Bears live in the woods. Humans who encounter bears can surprise them, which is a bad thing. Bears will attack if startled, or if a maternal instinct to protect the young is triggered. You can avoid interactions with bears:
- Always use a noisemaker (bell, whistle, your voice) when hiking -- use it nearly constantly when moving quickly (running or cycling)
- Never leave food out at your camp site, hang food far from camp, and high up with a rope
- Carry pepper spray (the special bear sized cannister, not the people kind)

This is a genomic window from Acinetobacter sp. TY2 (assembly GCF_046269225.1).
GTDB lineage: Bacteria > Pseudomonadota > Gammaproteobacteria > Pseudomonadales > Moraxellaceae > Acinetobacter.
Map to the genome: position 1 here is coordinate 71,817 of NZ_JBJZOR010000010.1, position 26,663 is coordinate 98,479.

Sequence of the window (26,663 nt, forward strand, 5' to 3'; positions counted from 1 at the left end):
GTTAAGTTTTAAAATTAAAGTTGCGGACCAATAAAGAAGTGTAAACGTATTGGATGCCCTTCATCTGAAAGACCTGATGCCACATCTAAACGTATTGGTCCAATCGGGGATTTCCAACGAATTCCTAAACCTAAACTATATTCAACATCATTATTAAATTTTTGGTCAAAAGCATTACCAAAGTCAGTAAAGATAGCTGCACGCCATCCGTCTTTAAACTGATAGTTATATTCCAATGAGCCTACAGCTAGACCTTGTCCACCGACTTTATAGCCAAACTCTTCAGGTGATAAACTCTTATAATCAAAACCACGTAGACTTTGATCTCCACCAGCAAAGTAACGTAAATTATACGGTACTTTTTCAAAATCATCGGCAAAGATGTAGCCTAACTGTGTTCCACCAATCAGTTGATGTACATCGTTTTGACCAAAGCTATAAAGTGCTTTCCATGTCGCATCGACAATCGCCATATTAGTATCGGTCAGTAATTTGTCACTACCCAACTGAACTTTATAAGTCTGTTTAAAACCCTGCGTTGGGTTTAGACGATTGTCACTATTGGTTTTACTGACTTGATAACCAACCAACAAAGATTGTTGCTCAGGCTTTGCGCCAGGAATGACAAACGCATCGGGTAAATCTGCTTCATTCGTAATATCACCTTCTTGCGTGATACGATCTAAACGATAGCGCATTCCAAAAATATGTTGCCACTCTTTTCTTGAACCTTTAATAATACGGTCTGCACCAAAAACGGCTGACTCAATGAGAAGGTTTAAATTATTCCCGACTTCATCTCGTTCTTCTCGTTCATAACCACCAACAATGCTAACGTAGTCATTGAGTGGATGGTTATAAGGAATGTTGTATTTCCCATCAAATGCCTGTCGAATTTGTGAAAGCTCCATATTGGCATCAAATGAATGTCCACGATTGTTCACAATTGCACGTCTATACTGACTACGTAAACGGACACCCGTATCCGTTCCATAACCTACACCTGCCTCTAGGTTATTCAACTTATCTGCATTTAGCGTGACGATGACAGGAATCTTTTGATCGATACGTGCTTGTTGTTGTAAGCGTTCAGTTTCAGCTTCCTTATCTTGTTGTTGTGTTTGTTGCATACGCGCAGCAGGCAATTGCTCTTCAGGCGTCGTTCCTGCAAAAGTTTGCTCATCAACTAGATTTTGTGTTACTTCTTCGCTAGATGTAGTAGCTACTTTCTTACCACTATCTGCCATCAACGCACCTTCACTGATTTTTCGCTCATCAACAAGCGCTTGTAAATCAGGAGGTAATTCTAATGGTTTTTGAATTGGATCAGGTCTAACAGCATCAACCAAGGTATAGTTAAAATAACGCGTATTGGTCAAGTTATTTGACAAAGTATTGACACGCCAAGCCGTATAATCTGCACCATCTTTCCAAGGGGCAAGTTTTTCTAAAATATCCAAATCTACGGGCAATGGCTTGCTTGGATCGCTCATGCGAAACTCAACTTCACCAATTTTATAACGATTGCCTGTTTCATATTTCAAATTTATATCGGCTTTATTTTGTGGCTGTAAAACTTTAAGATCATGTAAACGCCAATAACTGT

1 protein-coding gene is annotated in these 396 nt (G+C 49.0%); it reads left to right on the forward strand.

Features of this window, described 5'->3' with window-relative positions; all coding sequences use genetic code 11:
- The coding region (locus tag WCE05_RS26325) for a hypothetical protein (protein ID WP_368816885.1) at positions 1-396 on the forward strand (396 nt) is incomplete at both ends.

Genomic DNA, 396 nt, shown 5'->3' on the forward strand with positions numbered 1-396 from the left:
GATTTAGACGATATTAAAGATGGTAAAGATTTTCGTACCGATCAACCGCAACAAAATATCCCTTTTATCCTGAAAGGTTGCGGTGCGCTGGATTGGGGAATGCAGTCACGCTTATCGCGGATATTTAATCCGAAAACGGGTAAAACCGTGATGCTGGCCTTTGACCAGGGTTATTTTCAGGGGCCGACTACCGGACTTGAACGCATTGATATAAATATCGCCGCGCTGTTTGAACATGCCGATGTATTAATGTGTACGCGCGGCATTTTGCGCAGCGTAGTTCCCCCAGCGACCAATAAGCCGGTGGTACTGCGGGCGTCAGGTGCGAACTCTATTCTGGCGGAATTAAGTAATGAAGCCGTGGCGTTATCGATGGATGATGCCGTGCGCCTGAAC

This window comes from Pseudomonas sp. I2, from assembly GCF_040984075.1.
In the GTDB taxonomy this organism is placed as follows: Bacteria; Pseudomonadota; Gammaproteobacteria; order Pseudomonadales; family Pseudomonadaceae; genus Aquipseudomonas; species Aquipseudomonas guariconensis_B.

If you do encounter a bear, you should be extremely cautious. If you encounter a rare predatory black bear
(one of the more common kinds of bear in eastern North America).
- Make lots of noise. Back away slowly. Do not run or climb a tree. Bears are excellent runners and climbers.
- If the bear approaches you, throw a rock, try to look as tall as you can (e.g. hold a canoe paddle over your head), make noise, and try to scare the bear. Black bears are risk averse, and may decide you are too much trouble
- Leave your backpack on. In a bear attack situation it can save you from injury.
s are more aggressive and less predictable. You have no chance of scaring away an attacking grizzly bear, and no chance of outrunning it. Lie down and play dead